1. Go to church. Yes, I know, I just told you that we are not meeting together. But praise God he has given us technology. Is a live-stream service a one-for-one swap with a live-incarnational (in the room) service? Absolutely not. But it is what God has graciously provided for such a time as this. So we take it, use it, and leverage it for his glory. Let me encourage you to join us live — here.
2. Invite others to church. People are looking for hope. They are looking for something outside themselves like perhaps never before. I can’t think of a better time than Easter weekend for people to find the hope they are looking for. So, invite your friends and your neighbors. Send a text, share a post, do what you can to leverage an online service for a gospel win. Be a blessing, and receive a blessing. Join us on Facebook — here.
3. Slow down. Sit down. Stay down. In some sense, God has given us all a forced sabbatical (that’s a break, a “time-out” designed to help us learn how to trust God.) Let me be honest, I’m having a hard time. I constantly feel unproductive. God is showing the idols of my heart. It’s not fun, but it is spiritually beneficial. (Praise God for social distancing… in a weird way) What am I saying? This is your opportunity. Not just this weekend, but this season.
- Slow down and pray. Most of us have more time on our hands than we did a month ago. You may be working from home, living the online life. And yet, God has given you an opportunity to grow in prayer. Take advantage of this new normal. It won’t be like this for long. Make this a season to spiritually remember. It may just change your life.
- Sit down and read. As a pastor, I know people struggle to read and understand their Bible. I get it. Take this time to lean in and read your Bible like never before. You don’t have to go whole hog, setting lofty goals. Just take a book, like Esther, or John, or the Proverbs. Read the Bible, pray the Bible and ask for God’s help to live the Bible.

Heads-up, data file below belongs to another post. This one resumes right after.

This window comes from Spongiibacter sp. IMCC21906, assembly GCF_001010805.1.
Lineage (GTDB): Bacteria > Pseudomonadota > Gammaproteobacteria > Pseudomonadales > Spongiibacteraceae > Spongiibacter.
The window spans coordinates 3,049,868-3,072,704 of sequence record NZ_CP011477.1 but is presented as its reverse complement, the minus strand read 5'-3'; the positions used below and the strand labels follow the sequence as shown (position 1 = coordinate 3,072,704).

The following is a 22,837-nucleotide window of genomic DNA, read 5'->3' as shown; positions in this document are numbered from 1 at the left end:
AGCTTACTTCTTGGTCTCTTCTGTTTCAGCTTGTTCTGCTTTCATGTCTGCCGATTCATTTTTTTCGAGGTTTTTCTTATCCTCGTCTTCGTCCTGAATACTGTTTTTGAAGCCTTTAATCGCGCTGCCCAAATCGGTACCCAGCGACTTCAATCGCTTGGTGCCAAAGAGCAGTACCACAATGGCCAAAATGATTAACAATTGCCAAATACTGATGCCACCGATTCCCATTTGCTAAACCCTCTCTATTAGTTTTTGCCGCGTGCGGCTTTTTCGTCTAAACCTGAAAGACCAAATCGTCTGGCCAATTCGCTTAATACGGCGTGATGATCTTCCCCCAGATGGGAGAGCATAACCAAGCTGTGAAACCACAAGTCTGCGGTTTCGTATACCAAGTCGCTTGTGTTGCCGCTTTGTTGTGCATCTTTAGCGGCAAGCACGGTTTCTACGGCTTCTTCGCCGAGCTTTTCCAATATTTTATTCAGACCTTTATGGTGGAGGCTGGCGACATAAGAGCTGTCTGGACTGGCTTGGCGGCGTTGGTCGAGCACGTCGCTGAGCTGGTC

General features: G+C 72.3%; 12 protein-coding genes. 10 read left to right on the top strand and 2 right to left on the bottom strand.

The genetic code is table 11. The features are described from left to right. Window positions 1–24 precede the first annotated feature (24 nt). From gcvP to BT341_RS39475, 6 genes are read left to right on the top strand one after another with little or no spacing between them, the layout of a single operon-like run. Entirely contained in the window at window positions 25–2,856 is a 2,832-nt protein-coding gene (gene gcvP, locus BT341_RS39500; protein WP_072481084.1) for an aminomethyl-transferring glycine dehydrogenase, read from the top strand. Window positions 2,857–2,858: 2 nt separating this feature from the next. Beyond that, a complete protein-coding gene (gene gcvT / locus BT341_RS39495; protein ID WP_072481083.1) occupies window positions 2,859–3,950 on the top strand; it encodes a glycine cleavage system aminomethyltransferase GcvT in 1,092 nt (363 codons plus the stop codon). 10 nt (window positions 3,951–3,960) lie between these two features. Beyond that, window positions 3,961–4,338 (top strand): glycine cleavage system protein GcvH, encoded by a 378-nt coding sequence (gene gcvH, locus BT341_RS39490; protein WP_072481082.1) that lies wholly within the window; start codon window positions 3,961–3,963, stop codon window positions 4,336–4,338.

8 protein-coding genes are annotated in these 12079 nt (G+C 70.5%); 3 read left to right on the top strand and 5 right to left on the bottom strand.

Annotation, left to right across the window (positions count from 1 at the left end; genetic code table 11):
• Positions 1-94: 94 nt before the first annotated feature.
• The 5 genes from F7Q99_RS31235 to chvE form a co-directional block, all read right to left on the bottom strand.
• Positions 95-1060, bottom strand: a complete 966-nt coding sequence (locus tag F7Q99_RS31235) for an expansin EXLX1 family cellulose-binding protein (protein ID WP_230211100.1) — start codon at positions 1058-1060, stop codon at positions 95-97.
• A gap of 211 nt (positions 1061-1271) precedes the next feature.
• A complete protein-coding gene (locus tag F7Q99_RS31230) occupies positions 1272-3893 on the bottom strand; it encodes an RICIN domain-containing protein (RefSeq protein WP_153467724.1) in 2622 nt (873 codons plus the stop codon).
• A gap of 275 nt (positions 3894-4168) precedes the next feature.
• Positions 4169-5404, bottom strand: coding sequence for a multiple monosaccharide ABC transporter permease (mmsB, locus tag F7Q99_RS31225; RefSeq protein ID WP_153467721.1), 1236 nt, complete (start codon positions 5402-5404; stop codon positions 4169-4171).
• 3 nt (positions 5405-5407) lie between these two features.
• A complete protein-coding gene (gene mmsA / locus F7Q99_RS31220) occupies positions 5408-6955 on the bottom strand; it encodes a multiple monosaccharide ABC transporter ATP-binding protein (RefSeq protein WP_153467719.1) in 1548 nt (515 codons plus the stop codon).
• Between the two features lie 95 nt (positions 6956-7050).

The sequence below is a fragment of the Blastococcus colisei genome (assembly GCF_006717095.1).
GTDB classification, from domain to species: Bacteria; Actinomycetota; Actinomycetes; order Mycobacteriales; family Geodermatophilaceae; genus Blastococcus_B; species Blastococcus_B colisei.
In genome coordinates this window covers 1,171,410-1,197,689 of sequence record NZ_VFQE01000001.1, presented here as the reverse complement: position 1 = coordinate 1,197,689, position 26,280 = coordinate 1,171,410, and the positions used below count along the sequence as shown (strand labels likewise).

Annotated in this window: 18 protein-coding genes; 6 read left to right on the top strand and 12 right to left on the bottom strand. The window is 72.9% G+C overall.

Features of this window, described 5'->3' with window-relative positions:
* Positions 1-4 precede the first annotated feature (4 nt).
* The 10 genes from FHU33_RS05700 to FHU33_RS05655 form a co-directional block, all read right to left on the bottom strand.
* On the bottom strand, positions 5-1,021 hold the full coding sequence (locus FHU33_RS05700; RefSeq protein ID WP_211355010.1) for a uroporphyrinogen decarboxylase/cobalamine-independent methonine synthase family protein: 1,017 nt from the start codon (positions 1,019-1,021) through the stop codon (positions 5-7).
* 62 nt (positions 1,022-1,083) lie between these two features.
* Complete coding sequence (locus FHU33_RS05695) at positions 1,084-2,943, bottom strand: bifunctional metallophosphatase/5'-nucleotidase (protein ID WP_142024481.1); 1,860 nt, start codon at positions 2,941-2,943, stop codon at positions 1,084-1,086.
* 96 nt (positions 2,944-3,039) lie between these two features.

- Stay down and worship. Personal worship is the antidote for the dry soul. Just read a few Psalms and you’ll know what I mean. I’m willing to bet there are some dry souls out there in this season of pandemic. God wants your worship. In the chaos and confusion of all that’s happening – worship God. (And I’ll give you a hint – you can’t worship without prayer and your Bible. Cf. John 4:23).
4. Teach your children. Two nights ago I witnessed a miracle. Yes, a miracle, a person I know and love very much became a Christian – that is they repented of sin, professed faith in Christ as Savior and decided to follow him as Lord. Who was it? It was my daughter, Emma. As she put it, having wrestled with repentance of sin and the understanding of true, biblical faith in Christ as revealed in Scripture, she said, “I want to be a part of God’s family.” The lesson this dad (and her mom) learned: Do not underestimate the ministry you have in your own home. In the providence of God, we are all under a “stay-at-home” order. Ha! Are you kidding me?! That sounds like a perfect opportunity for families to finally get that much needed time together, for real conversations, for real life to take place. “But you are a pastor,” you say. Yes I am, and we do not, I repeat, do not have it all together. But I’ve learned this much — ministry starts in the home.
5. Say thank you. There’s been a lot of talk lately about true heroes. From what I’ve heard most of that talk has been right on point. It is true that some of our bravest and most respected heroes are in uniform, but they’re also in scrubs. Some have stethoscopes around their neck, others are riding in the back of ambulances. Let us thank God for them. As we have the opportunity, let us thank them personally, those men and women of the hour: our doctors and medical staff, and those who support them.
But let us be reminded that this is indeed Easter, and what happened outside the gates of Jerusalem is infinitely more important than the events of our time or any other time. There is a greater Doctor who deserves an even greater praise. He is the Doctor of souls, the Shepherd of sheep, whose words pierce our souls today,
“I am the good shepherd. The good shepherd lays down his life for the sheep. For this reason the Father loves me, because I lay down my life that I may take it up again. No one takes it from me, but I lay it down of my own accord. I have authority to lay it down, and I have authority to take it up again. This charge I have received from my Father… Greater love has no one than this, that someone lay down his life for his friends.” – John 10:11, 17-18; 15:13
It’s words like those that put it all in perspective. A perspective we desperately need in times like these.
May our risen Christ grant you a very blessed and gospel-centered Easter weekend, with friends, families and all whom you hold dear.
Your pastor and friend,